White House stays silent as more Christians are kidnapped in Mideast

This is a rush transcript from "The Kelly File," February 24, 2015. This copy may not be in its final form and may be updated.

MARTHA MACCALLUM, GUEST HOST: Also breaking this evening, the White House staying silent so far as we learn horrifying new details coming out of Syria. ISIS targeting ancient Christian villages in the northeast part of that country and taking upwards of 150 hostages. Many of those that they have now abducted are women, and many of them are children.

The reports first surfaced about 24 hours ago. The White House has yet to comment on this. The Pentagon saying that it hasn't confirmed the incident. Just a short time ago, Texas Senator Ted Cruz reacting, saying he believes that this, what you are looking at, is the face of evil. The Reverend Franklin Graham also speaking out, saying that he believes the president is defending Islam, while chastising Christians.

Of course, this is just the latest in the series of attacks that have been squarely aimed at Christianity over the past several years in this region. In recent months, Middle Eastern Christians have been told to convert, or die. Terrorists even leaving messages on an abandoned Christian home such as this one, it reads in part, "long live the Islamic State."

In Mosul, Iraq, one of the first cities that they overtook, they are blowing up and torching ancient churches in many cases. Huge symbols of Christianity in the area, the larger area in which is the birthplace of Christ.

So last summer, there was that humanitarian crisis in Iraq, jihadists attempting to starve religious minorities who are trapped on a mountain, the Yazidis, which you remember of course. And just last week, a video of 21 Egyptian Christians marched to a beach, and beheaded.

Where will it end? And where is the reaction?

David Curry, president and CEO of Open Doors USA, which is an organization focused on serving persecuted Christians in more than 60 countries. David, welcome, very good to have you here tonight.


MACCALLUM: You look at these stories and your mind just naturally goes back to World War II. It goes to Jewish families being carted off to concentration camps. And it goes to the knowledge that started to creep out that these atrocities were happening. And then years later school children saying, how could that thing be done, how could the world just look the other way? And yet we're living through this again, David.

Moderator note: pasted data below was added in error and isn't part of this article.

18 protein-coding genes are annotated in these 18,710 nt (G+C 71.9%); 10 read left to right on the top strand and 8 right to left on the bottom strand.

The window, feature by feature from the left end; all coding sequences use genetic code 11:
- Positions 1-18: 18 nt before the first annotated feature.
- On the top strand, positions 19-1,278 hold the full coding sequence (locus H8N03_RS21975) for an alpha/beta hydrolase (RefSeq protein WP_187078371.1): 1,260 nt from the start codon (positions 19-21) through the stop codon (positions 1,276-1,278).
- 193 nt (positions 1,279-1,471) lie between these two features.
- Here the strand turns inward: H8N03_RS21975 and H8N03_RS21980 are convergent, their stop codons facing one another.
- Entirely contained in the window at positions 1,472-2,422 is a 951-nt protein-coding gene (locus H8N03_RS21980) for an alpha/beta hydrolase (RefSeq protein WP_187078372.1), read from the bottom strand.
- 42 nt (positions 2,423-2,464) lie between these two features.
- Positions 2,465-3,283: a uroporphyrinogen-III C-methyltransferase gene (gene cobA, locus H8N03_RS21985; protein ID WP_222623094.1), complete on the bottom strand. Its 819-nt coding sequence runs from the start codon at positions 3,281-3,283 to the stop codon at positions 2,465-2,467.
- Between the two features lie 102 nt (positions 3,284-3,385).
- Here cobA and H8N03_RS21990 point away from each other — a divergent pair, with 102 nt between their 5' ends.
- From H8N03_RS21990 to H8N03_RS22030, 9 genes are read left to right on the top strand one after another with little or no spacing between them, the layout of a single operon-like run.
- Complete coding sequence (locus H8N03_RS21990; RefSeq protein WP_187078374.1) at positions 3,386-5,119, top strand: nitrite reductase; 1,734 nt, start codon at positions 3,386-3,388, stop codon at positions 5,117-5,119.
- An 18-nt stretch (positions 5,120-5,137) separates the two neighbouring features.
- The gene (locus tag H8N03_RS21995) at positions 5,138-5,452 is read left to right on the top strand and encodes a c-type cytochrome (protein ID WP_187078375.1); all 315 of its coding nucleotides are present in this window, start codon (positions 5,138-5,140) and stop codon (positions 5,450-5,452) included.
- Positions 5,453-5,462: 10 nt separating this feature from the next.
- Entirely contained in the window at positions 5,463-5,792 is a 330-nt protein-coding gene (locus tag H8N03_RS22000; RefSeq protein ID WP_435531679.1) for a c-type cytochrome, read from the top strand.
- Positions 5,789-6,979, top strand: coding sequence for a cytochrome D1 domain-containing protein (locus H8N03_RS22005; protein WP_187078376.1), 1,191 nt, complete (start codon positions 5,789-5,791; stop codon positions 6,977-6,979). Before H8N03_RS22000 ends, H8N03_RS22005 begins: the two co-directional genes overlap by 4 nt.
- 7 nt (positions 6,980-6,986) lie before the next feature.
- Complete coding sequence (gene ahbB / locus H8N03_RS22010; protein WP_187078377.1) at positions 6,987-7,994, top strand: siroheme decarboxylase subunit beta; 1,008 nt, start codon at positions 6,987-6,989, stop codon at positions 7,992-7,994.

CURRY: It's eerily similar. They're going city by city, building by building, marking with the Arabic symbol for end, meaning the Nasrani, these people follow the Nazarene Jesus, and then they attack and they kill, in many cases behead. It's extremely difficult to understand why the world hasn't woke up, particularly policymakers in the administration, and in other western governments, to what's really happening to Christians, which is a genocide by any definition of the word of Christians in the Middle East.

MACCALLUM: Yes. The Pope spoke out on Sunday, talking about Lent and talking about the battleground that existed between Jesus and Satan in the desert. And some people heard that, and they took away from that, that he was making a reference to this incredibly important significant and horrible battle that's playing out in real-time in this new chapter in history.

CURRY: Well, since June of this year, Christians have been on the run from ISIS. They've been attacking city by city, as I said. And you have people who are under tremendous stress and pain. They've lost everything.  We were talking to folks on our team. We have a network of people throughout churches and partners throughout this region. And they're under tremendous pressure. They've lost everything. Some of them literally stripped of the clothes op their back. And yet people aren't recognizing what's happening. When they're attacking you for your faith specifically, it is a genocide of Christians in Syria and Iraq. And not only that, it makes a big difference to the society at large. Because Syria is being unhinged because all of these people who are salt and light (ph) --using a biblical reference -- in Syria, in Iraq, are being forced out.

MACCALLUM: Yes. All right. People are discussing this as the end of Christianity in this region. And it could very well be. David Curry, thank you very much for being with us today.

CURRY: Thank you.

MACCALLUM: Big topic.

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